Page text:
Located on the corner of Page and Laguna Street, this historic home was designed and constructed by Henry Geilfuss for bootmaker Charles Dietle in 1885. After the great earthquake of 1906, the house was sold to John DeMartin, allegedly for a bag of gold. Today, the building is home to private law offices and listed on the National Register of Historic Places as one of the few homes in the area that predate the earthquake and fires that ravaged the city.
This Victorian mansion is today worth over $6 million owing to its rarity (as a survivor of the 1906 earthquake) and the skyrocketing value of real estate in San Francisco. Featuring an outdoor courtyard with a stable, and a roof deck with views across the city, it was designed by architect Henry Geilfuss in 187 for German-born bootmaker Charles Dietle. Evidently Dietle was far from an ordinary bootmaker, as the house contains five bedrooms, a ballroom, a dumbwaiter, and an attic lounge.
Geilfuss, whose name has become synonymous in the last century with classic San Francisco architecture, designed Dietle’s house in the Stick-Eastlake style, then at the height of its popularity in America in the 1880s. This architectural zeitgeist was sparked, for the most part, by English architect Charles L. Eastlake’s influential book, Hints on Household Taste in Furniture, Upholstery, and Other Details, published in 1868. Eastlake Victorians often feature large amounts of intricate woodwork: oversized columns and balustrades, curved brackets and scrolls in the corners; lattices and perforated gables or pediments serve to offset the bulkier elements such as the columns, and create a more three-dimensional visual impact.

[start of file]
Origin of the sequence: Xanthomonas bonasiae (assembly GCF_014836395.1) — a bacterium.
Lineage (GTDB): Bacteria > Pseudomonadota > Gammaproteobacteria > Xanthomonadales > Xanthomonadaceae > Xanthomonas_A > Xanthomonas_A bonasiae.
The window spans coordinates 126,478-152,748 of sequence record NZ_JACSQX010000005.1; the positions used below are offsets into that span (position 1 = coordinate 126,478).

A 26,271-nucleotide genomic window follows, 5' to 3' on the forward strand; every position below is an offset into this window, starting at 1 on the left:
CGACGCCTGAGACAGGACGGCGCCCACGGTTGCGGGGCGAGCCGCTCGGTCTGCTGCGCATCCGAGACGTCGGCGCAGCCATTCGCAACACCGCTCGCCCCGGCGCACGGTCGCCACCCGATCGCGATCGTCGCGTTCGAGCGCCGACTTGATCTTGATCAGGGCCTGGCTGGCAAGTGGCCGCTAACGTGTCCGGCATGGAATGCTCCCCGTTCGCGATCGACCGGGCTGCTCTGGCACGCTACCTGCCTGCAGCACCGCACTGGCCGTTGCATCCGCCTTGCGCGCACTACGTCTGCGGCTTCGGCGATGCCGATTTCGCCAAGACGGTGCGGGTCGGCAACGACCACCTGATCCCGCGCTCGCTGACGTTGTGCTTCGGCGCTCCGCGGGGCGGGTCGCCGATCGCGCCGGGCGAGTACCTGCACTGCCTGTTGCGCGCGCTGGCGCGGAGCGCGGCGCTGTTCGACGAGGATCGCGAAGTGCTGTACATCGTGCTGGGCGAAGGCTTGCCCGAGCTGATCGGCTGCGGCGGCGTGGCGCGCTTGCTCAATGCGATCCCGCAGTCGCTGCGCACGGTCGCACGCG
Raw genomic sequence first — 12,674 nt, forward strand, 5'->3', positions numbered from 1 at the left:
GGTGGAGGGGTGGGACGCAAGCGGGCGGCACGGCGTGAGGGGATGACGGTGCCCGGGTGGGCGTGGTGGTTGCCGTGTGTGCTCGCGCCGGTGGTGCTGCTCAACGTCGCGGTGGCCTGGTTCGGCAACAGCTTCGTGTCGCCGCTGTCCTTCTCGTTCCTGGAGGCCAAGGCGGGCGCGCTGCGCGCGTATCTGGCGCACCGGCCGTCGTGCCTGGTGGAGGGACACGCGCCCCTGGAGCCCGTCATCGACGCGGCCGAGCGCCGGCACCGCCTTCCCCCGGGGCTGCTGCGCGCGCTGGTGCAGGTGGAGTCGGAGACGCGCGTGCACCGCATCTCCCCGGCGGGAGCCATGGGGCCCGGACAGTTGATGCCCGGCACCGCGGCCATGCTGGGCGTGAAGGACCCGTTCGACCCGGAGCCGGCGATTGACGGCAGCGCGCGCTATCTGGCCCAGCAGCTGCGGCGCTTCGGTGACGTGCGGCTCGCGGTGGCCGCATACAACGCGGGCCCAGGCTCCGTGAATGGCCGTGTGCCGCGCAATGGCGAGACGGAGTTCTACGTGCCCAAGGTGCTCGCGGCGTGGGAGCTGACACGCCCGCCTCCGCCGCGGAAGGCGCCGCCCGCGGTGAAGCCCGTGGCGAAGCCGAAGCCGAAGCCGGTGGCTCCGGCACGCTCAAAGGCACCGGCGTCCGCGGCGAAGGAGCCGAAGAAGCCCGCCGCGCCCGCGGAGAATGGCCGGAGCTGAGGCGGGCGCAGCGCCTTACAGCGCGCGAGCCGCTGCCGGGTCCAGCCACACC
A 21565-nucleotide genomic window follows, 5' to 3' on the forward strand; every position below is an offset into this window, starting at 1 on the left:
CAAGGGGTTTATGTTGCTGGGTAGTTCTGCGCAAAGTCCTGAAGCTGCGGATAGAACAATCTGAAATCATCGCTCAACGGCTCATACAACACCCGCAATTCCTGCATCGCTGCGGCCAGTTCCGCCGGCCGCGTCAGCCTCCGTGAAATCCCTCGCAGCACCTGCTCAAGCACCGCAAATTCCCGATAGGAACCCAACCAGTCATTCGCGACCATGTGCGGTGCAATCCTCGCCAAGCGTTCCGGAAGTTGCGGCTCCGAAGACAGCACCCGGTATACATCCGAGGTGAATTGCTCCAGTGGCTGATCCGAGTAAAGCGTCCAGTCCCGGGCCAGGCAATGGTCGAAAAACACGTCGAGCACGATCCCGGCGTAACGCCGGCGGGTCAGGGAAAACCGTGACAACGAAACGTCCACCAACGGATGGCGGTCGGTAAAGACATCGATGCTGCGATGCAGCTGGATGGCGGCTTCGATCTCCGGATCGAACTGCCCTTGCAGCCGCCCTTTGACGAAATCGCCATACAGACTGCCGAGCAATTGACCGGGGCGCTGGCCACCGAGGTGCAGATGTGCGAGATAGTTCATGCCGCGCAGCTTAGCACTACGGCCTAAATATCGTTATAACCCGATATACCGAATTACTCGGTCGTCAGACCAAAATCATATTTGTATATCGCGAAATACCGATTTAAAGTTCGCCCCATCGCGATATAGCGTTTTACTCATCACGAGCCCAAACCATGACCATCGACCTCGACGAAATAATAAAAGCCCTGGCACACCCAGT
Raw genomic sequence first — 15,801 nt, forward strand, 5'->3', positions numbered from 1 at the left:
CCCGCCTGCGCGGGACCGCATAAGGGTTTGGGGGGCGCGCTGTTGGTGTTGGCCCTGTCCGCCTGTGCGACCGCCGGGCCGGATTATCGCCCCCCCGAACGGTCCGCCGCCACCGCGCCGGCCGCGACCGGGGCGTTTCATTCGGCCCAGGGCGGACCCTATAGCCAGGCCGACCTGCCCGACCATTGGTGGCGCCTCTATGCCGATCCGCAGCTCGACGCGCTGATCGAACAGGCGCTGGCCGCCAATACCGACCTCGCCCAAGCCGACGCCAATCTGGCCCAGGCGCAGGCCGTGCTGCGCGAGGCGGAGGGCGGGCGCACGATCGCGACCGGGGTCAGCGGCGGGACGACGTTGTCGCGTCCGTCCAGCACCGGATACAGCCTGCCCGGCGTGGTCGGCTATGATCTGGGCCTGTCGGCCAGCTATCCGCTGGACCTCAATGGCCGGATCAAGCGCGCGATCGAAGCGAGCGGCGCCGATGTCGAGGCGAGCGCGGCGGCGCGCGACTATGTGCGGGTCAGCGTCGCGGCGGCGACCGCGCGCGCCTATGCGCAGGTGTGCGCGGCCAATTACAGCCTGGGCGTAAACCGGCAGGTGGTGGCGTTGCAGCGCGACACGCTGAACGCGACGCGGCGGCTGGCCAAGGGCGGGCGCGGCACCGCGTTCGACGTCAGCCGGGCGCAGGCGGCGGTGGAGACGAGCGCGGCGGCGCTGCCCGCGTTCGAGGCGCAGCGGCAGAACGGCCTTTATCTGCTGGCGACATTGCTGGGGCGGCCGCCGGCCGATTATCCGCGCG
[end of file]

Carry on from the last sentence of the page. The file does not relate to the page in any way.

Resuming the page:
Miraculously, the home escaped the horrific damage of the 1906 earthquake and the massive fires that followed. Perhaps put off by the scale of the catastrophe--or perhaps feeling that his business was too much affected by the destruction of the city--Dietle soon sold the mansion to John DeMartini, a notable fruit and vegetable commission merchant, and one of the original directors of the Bank of Italy, which later would become the Bank of America.
The venerable house became a law office in the 1970s and remained so until 2006, when it became a home once more. Its remarkable state of preservation, in addition to being a representative of master architect Henry Geilfuss’s work, led it to be added to the National Register of Historic Places. It is also San Francisco Designated Landmark #48.